CASE STUDY: CHI-SQUARE TEMPLATE

INSTRUCTIONS

To successfully complete this case study, the following instructions must be adhered to. Only paste tables/figures that contain pertinent information. Report only relevant the data from tables;

as well as your response to each question. In the write-up section, all information must be

provided in paragraph format. When statistical values are discussed, the numerical value and a

reference must be made to the table(s)/figure(s) where the value(s) can be found.

Chi-Square

A Pearson’s chi-square test, known as the chi-square test, is a statistical model used to determine if there is a difference between two or more groups of categorical variables. For example, to see if the distribution of males and females differs between control and treated groups of an experiment requires a Pearson’s chi-square test.

Two general assumptions must be passed by data before using a Pearson’s chi-square test. These assumptions are:

1. The variables of interest should be categorical data (either ordinal or nominal).

2. There should be two or more independent groups.In this study, we explore the difference in male and female athletes and type of injury. We will also determine if more male or female athletes require surgery. Lastly, we will explore whether injury is related to future disability.

The null hypotheses:

“There is no difference in proportion of male and female athletes who experience chronic

injury.”

“There is no difference in proportion of male and female athletes who experience acute

injury.”

“There is no difference in proportion of male and female athletes who require surgery for

their injury.”

“There is no difference in relationship between chronic injury and disability.”

“There is no difference in relationship between acute injury and disability.”

*Disability is defined as limitations in day-to-day life.

Chi-Square in SPSS

Input data, define groups etc.

Run the analysis.

Paste the Descriptive Statistics table.

Descriptive Statistics

N Minimum Maximum Mean Std. Deviation

Sex 20 1.00 2.00 1.5000 .51299

Surgery 20 1.00 2.00 1.4000 .50262

Disability 20 1.00 2.00 1.5000 .51299

Injury 20 1.00 2.00 1.3500 .48936

Valid N (listwise) 20

In Crosstabulation, paste the information on percentages.

Case Processing Summary

Cases

Valid Missing Total

N Percent N Percent N Percent

Sex * Injury 20 100.0% 0 0.0% 20 100.0%

Sex * Disability 20 100.0% 0 0.0% 20 100.0%

Sex * Surgery 20 100.0% 0 0.0% 20 100.0%

Paste the final output – the Chi-Square Tests.

Chi-Square Tests

Value df Asymptotic Significance (2-sided) Exact Sig. (2-sided) Exact Sig. (1-sided)

Pearson Chi-Square .220a 1 .639

Continuity Correctionb .000 1 1.000

Likelihood Ratio .220 1 .639

Fisher’s Exact Test 1.000 .500

Linear-by-Linear Association .209 1 .648

N of Valid Cases 20

a. 2 cells (50.0%) have expected count less than 5. The minimum expected count is 3.50.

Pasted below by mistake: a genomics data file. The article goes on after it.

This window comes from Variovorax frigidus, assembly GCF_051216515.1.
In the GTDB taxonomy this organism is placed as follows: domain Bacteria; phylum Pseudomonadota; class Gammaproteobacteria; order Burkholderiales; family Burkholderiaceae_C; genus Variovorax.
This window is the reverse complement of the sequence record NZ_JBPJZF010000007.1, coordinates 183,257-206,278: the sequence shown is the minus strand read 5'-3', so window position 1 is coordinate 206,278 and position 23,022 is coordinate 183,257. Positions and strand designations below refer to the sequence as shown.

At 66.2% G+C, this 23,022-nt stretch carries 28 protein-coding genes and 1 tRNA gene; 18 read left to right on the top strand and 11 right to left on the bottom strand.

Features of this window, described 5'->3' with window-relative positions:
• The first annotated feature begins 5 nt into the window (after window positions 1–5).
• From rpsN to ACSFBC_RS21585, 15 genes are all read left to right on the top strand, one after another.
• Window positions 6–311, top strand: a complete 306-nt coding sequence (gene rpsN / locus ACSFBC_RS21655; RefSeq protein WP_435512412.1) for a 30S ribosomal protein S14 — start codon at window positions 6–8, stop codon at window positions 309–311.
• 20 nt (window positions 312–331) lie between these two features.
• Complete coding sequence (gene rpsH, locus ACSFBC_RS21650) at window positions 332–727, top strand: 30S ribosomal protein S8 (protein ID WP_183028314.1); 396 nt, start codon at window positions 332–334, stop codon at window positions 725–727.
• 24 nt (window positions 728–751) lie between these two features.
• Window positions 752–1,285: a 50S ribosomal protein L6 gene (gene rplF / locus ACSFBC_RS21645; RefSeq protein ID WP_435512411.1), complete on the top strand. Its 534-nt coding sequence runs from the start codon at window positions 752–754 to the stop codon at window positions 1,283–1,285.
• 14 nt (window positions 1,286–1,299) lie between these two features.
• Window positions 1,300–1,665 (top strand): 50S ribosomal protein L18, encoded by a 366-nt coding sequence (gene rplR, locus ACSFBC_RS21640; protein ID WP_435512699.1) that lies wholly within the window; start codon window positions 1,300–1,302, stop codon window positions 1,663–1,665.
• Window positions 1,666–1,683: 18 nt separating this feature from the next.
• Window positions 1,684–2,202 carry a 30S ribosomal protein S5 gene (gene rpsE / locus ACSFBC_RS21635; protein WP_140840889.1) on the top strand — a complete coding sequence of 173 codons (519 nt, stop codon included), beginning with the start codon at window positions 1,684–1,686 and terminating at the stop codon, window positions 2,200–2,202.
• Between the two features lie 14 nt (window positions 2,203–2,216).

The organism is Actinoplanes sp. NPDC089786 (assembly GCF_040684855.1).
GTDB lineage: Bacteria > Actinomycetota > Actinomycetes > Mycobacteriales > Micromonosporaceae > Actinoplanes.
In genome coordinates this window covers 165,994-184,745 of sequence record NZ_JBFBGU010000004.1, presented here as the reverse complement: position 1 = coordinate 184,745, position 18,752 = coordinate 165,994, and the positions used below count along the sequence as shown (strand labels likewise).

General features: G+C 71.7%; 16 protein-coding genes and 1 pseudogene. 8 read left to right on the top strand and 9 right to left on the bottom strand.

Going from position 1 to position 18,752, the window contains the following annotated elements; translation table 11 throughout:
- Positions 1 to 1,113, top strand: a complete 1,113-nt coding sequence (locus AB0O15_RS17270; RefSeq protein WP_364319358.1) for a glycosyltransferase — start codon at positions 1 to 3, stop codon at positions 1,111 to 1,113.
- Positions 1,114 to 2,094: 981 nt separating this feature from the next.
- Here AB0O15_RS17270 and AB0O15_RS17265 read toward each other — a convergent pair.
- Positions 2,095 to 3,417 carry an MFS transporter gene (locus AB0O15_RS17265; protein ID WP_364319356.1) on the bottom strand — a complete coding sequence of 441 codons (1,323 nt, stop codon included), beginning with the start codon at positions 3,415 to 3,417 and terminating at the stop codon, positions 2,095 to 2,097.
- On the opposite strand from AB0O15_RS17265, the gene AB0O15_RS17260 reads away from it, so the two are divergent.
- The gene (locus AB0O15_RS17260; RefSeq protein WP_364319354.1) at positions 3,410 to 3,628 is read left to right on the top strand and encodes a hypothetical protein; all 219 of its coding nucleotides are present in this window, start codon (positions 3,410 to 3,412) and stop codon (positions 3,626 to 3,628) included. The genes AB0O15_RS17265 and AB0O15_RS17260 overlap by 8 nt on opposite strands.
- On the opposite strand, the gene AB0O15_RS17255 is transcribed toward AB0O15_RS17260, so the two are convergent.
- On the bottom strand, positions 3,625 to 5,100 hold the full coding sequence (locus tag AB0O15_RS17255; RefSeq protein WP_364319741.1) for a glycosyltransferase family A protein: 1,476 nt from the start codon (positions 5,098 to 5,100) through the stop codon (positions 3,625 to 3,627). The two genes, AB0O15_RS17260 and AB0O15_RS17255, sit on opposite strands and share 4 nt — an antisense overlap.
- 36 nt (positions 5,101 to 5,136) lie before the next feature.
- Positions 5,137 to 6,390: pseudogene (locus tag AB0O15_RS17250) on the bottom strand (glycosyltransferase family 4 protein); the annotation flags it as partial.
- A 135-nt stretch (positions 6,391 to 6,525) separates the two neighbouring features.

b. Computed only for a 2×2 table

Chi-Square Tests

Value df Asymptotic Significance (2-sided) Exact Sig. (2-sided) Exact Sig. (1-sided)

Pearson Chi-Square .800a 1 .371

Continuity Correctionb .200 1 .655

Likelihood Ratio .805 1 .369

Fisher’s Exact Test .656 .328

Linear-by-Linear Association .760 1 .383

N of Valid Cases 20

a. 0 cells (0.0%) have expected count less than 5. The minimum expected count is 5.00.

b. Computed only for a 2×2 table

Chi-Square Tests

Value df Asymptotic Significance (2-sided) Exact Sig. (2-sided) Exact Sig. (1-sided)

Pearson Chi-Square .000a 1 1.000

Continuity Correctionb .000 1 1.000

Likelihood Ratio .000 1 1.000

Fisher’s Exact Test 1.000 .675

Linear-by-Linear Association .000 1 1.000

N of Valid Cases 20

a. 2 cells (50.0%) have expected count less than 5. The minimum expected count is 4.00.

b. Computed only for a 2×2 table

Phi and Cramér’s V are measures of the strength of association between two categorical variables. Phi is used with 2 × 2 contingency tables. You have two categorical variables-each variable has only two categories. Phi is calculated by taking the chi-square value and dividing it by the sample size and then taking the square root of this value. If one of the two categorical variables contains more than two categories, Cramér’s V is preferred to phi because phi fails to reach its minimum value of 0 (indicating no association) in these circumstances.

Goodman and Kruskal’s lambda (?)- the statistic measures the proportional reduction in error that is achieved when membership of a category of one variable is used to predict category membership of the other variable. A value of 1 means that one variable perfectly predicts the other, whereas a value of 0 indicates that one variable in no way predicts the other.

Case Study-Chi Square

Research questions: See Above hypotheses

1. Data level of measurement – what is the level of measurement for the data used in this case study?

2. Are we analyzing means, proportions, correlation, or regression? Why and what does that mean?